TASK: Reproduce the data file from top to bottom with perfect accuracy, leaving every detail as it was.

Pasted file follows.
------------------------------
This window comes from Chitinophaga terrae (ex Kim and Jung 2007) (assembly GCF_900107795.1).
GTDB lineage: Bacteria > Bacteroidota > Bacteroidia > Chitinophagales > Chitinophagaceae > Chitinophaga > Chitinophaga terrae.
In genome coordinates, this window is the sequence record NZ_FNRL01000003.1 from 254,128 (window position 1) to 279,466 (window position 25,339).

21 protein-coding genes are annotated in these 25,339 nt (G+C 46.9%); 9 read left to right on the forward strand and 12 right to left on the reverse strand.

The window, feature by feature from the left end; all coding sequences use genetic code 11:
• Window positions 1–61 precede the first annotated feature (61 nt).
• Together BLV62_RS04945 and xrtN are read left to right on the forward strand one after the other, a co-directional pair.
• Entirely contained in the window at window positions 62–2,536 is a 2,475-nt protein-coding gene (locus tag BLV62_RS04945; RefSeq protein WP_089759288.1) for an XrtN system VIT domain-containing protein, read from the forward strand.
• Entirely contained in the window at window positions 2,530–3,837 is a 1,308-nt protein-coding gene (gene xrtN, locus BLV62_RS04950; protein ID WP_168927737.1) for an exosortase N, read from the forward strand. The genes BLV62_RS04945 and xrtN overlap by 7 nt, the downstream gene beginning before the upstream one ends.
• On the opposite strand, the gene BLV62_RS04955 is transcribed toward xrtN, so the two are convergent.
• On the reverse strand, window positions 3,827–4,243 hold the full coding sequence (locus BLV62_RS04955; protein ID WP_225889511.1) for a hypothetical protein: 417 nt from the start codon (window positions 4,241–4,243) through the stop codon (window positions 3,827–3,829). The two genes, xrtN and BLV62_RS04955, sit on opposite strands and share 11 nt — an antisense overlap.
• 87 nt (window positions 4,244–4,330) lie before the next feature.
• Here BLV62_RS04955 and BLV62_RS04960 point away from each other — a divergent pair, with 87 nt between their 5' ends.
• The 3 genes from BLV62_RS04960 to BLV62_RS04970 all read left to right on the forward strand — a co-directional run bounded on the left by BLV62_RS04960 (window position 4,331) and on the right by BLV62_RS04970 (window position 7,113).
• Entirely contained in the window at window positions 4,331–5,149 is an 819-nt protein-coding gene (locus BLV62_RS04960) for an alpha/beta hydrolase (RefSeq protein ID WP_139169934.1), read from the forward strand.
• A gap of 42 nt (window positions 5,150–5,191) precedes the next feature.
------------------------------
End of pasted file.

This window comes from Chitinophaga terrae (ex Kim and Jung 2007) (assembly GCF_900107795.1).
GTDB lineage: Bacteria > Bacteroidota > Bacteroidia > Chitinophagales > Chitinophagaceae > Chitinophaga > Chitinophaga terrae.
In genome coordinates, this window is the sequence record NZ_FNRL01000003.1 from 254,128 (window position 1) to 279,466 (window position 25,339).

21 protein-coding genes are annotated in these 25,339 nt (G+C 46.9%); 9 read left to right on the forward strand and 12 right to left on the reverse strand.

The window, feature by feature from the left end; all coding sequences use genetic code 11:
• Window positions 1–61 precede the first annotated feature (61 nt).
• Together BLV62_RS04945 and xrtN are read left to right on the forward strand one after the other, a co-directional pair.
• Entirely contained in the window at window positions 62–2,536 is a 2,475-nt protein-coding gene (locus tag BLV62_RS04945; RefSeq protein WP_089759288.1) for an XrtN system VIT domain-containing protein, read from the forward strand.
• Entirely contained in the window at window positions 2,530–3,837 is a 1,308-nt protein-coding gene (gene xrtN, locus BLV62_RS04950; protein ID WP_168927737.1) for an exosortase N, read from the forward strand. The genes BLV62_RS04945 and xrtN overlap by 7 nt, the downstream gene beginning before the upstream one ends.
• On the opposite strand, the gene BLV62_RS04955 is transcribed toward xrtN, so the two are convergent.
• On the reverse strand, window positions 3,827–4,243 hold the full coding sequence (locus BLV62_RS04955; protein ID WP_225889511.1) for a hypothetical protein: 417 nt from the start codon (window positions 4,241–4,243) through the stop codon (window positions 3,827–3,829). The two genes, xrtN and BLV62_RS04955, sit on opposite strands and share 11 nt — an antisense overlap.
• 87 nt (window positions 4,244–4,330) lie before the next feature.
• Here BLV62_RS04955 and BLV62_RS04960 point away from each other — a divergent pair, with 87 nt between their 5' ends.
• The 3 genes from BLV62_RS04960 to BLV62_RS04970 all read left to right on the forward strand — a co-directional run bounded on the left by BLV62_RS04960 (window position 4,331) and on the right by BLV62_RS04970 (window position 7,113).
• Entirely contained in the window at window positions 4,331–5,149 is an 819-nt protein-coding gene (locus BLV62_RS04960) for an alpha/beta hydrolase (RefSeq protein ID WP_139169934.1), read from the forward strand.
• A gap of 42 nt (window positions 5,150–5,191) precedes the next feature.